wrote this. domarzione said it didn't suck. Hence, ya'll get to read it. I suspect it will be part of a longer piece and will get retooled a bit, but in case it does not, look, it counts as a whole story! Right?

Random Sand scene
By Smitty

The electric in the brownstone had been shut off months ago. Sand Hawkins flipped the switch anyway, just to make sure. The lights stayed off.

The winter chill lingered even though the temperature outside had grown warm enough for Sand to doff the light jacket he'd zipped over his button-down and khakis that morning. A thin layer of dust coated the small Chippendale console table that sat against the wall under the stairs. Next to it, he could see the faint outline of the door to the little cupboard under the stairs. It opened with a creak and Sand was sad to see it was empty.

When he'd first come to live with Wesley and Dian, he'd done his very best to be a good boy and help out and not be a burden. But sometimes, the brave fašade faltered and the child who missed his mother came out in such force that he was forced to retreat to the cupboard, hiding among Wesley's coats and boots, to sob out his loneliness. Years later, overcome by teenage hormones and insecurities, he'd sit on the hard wooden floor, breathing in old leather and wool, and wait for the crushing pain in his heart to subside. And not long ago, really, confused by the world and frustrated by the modern culture and current social atmosphere running full-speed just outside the brownstone walls, he'd sat in that cupboard, breathing slowly to stave off the panic as he wondered if maybe he wouldn't have been better off staying in his gas-filled cubicle. That time, however, Wesley had opened the door and given him a lecture, delivered the classic Wesley way--gentle yet firm, on how he couldn't hide from the world forever and that trying to do so was the mark of a lesser man. So Sand had emerged, blinking shamefully in the harsh hallway light. And he hadn't hidden in that closet since. He'd found other ways to hide, though, moving into a secluded house upstate and traveling to the Orient. Wesley had thought the trip was a good idea. He'd loved his years in the Far East and encouraged Sand to spend his days and nights exploring, meditating, and finding his true self. Sand had gone, had backpacked around the countryside, skirting villages and purposely losing himself in the rush of the cities. He kept his human contact light and casual and he slept alone.

He'd returned in time for Dian to sit him gently on the settee in her office and tell him about the batteries of medical tests. In time for Wesley to thrust legal documents at him, documents that transferred ownership of the brownstone to him, that named Sand the executor of the estate and sole heir, that detailed how Wesley wanted his remains disposed of. Wesley would take care of Dian. Sand hadn't been able to do much but stand in Wesley's office, watching the older man plot and plan for his last adventure. When that had grown to be too much, he'd gone to Dian's office, watching her pack up notes and books and letters as she chatted away to him. And finally, that last morning, he could only kiss them goodbye and hug them tightly for the last time before they took off for the great unknown.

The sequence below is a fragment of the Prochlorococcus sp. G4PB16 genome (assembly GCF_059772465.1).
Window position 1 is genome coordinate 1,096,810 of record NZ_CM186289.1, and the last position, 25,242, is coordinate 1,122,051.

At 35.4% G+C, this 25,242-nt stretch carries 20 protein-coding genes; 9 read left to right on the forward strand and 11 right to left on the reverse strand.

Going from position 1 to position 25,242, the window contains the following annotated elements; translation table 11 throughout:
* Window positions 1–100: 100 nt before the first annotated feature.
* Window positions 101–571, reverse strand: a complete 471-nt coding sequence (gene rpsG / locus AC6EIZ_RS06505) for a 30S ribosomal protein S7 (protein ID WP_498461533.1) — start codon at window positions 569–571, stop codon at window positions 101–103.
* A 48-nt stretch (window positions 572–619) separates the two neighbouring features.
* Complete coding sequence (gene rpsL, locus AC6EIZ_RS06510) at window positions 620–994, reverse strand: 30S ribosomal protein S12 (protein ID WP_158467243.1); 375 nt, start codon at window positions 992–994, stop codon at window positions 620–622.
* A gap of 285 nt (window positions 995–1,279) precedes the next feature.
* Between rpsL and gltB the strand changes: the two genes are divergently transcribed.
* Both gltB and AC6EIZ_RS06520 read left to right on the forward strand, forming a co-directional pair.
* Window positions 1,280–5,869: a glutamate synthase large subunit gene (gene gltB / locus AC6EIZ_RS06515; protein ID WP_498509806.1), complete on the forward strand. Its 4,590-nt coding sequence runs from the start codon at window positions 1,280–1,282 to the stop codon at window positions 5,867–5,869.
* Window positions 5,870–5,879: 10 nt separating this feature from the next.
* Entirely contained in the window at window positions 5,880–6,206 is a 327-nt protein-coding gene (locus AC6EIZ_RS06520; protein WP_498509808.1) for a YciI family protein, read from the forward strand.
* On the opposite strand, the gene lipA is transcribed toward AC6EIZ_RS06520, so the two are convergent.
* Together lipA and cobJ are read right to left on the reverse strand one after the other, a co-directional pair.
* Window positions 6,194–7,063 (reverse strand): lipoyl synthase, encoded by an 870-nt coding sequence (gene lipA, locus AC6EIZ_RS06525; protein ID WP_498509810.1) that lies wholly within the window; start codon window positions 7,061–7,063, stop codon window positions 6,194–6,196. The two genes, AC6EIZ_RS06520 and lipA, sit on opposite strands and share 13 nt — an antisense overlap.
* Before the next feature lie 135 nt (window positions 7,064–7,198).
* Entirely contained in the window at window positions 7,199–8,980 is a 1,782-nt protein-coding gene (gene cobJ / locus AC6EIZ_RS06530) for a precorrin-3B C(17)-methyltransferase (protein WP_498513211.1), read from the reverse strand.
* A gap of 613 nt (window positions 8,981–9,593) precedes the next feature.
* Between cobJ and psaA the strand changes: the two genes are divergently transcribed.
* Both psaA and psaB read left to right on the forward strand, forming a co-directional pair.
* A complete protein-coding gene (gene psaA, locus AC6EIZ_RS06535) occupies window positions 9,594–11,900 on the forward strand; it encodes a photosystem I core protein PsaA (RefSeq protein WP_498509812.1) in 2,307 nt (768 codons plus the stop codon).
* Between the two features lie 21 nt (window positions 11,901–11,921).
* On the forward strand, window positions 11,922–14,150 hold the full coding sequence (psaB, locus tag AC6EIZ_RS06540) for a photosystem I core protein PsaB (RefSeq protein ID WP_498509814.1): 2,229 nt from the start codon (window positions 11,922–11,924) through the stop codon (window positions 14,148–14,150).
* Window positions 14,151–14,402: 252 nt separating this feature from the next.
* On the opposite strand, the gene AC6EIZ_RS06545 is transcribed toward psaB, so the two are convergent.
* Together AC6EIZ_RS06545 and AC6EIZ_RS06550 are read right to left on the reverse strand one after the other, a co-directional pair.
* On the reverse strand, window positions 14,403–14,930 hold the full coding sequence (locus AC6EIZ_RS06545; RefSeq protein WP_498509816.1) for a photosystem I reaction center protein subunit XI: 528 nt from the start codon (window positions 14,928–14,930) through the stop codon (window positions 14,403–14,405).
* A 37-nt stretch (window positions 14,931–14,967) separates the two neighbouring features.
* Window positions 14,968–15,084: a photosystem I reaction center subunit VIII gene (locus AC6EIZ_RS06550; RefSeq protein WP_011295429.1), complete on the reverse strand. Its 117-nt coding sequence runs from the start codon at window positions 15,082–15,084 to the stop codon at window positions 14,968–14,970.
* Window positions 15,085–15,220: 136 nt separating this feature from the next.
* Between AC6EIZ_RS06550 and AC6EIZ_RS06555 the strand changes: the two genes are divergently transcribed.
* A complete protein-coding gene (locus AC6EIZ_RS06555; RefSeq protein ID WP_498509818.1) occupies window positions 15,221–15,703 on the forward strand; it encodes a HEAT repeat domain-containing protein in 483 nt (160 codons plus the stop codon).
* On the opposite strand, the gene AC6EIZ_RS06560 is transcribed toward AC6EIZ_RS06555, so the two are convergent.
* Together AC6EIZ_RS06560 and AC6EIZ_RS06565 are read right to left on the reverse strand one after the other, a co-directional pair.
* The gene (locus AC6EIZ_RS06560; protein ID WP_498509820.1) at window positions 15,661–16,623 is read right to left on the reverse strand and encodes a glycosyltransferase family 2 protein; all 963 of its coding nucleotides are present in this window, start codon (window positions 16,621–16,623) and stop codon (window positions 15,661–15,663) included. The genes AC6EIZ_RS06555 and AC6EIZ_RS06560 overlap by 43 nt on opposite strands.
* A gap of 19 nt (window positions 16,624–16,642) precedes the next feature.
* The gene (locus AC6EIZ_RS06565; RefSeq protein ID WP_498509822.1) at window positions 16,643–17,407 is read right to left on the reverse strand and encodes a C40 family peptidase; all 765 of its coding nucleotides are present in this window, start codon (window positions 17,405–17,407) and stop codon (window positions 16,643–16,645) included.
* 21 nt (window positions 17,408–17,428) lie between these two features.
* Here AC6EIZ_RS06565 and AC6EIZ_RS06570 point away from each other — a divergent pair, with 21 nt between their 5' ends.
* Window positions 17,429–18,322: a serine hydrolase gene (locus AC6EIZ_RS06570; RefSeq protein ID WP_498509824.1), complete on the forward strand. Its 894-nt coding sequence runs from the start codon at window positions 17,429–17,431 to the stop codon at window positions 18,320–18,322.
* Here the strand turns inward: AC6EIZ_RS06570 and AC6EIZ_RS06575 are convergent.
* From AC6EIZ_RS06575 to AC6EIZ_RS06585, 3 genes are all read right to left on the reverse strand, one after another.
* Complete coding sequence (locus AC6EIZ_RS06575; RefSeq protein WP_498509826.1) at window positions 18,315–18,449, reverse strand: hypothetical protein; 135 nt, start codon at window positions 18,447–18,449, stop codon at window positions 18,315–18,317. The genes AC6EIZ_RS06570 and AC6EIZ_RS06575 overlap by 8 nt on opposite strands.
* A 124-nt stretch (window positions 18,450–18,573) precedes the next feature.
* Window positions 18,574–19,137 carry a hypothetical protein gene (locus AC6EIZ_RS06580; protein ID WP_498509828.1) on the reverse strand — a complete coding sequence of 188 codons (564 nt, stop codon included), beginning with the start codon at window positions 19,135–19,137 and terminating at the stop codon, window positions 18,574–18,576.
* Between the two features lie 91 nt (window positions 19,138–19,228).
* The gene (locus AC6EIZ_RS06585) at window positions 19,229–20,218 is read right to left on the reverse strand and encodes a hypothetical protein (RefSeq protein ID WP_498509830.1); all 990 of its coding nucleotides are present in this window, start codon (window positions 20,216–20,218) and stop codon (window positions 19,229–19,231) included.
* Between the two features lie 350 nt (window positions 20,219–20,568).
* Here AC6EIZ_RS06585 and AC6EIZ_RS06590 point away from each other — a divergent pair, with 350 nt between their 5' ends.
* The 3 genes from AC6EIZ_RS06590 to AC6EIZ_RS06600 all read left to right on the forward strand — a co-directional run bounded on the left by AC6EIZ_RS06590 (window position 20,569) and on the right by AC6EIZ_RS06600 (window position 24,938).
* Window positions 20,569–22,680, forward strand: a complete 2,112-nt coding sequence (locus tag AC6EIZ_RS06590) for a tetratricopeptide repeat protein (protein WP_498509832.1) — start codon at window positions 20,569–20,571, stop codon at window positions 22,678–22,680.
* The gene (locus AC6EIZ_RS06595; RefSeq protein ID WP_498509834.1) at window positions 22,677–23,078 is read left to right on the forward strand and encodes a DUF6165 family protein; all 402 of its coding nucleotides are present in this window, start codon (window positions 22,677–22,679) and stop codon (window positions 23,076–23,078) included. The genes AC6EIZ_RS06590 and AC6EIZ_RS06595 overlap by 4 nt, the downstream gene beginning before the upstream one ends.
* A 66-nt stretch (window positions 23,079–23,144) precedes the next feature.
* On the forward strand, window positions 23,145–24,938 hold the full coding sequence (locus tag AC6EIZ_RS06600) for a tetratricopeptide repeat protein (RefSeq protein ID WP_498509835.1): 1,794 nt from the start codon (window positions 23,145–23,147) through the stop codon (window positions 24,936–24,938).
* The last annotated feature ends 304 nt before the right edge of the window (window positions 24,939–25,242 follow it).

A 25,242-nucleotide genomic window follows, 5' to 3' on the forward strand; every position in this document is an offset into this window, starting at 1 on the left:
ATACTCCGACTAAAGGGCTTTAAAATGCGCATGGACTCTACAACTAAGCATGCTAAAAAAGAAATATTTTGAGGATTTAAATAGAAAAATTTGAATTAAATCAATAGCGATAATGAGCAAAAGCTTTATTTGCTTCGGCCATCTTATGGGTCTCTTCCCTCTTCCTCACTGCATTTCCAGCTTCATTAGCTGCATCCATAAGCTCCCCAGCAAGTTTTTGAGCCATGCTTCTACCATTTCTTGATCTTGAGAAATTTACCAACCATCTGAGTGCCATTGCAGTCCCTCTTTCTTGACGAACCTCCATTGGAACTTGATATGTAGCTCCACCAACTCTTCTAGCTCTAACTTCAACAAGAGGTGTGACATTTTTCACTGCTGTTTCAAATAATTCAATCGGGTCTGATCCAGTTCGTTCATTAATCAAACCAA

He'd returned to his own house, losing himself in the disaster movies of the 1970s and daily routine until Wesley called to tell him about Dian. He'd nodded and expressed his sympathy for Wesley's loss of his life partner and offered to come right away, but Wesley had refused. He would take care of Dian. She would want Sand to remember her the way she was the day she left. Not as ashes and dust. Sand had found his voice to agree, then exchanged more warm words with Wesley, and hung up the phone. He'd stared at the frozen television screen for so long, the VCR had stopped. The entire event was oddly anti-climactic.

But last night, when he'd dreamed, then he knew. The King of Dreams had come to him and that meant only one thing.

Wesley was dead.

Sand was alone in the world.

It wasn't particularly that frightening a prospect, at least not as much as it should be. The papers Wesley had left in the lockbox assured him comfortable life, even extravagant if he wished. He had been on his own for most of the last three years and survived, even thrived, under his own care. He ate well, even if anything he tried to cook past breakfast suffered from a slightly smoky taste. He kept up his physical training although he was never quite sure just what he was training for. He filled his days catching up on all the movies he missed while he was locked away, reading the endless supply of books Dian passed on to him, and surfing the internet in an attempt to understand current trends and interests from a distance. The lessons Wesley had taught him in his youth hadn't failed him. He handled his finances--and then Wesley and Dian's--with the skill and precision of an accountant. He kept his space clean and tidy. He let his natural curiosity roam through books on recent scientific breakthroughs and true crime and psychology. He'd handled himself in public with reserve and dignity.

And yet, now, standing in the darkened hallway, staring at a blank door and with a press conference looming in a few hours, he was starting to feel the ache of the realization that Wesley and Dian were gone forever. He closed his eyes and slid down the wall until he was sitting on the floor. Then, Sand folded his arms across his knees, rested his forehead on his wrists, and mourned for his loss.

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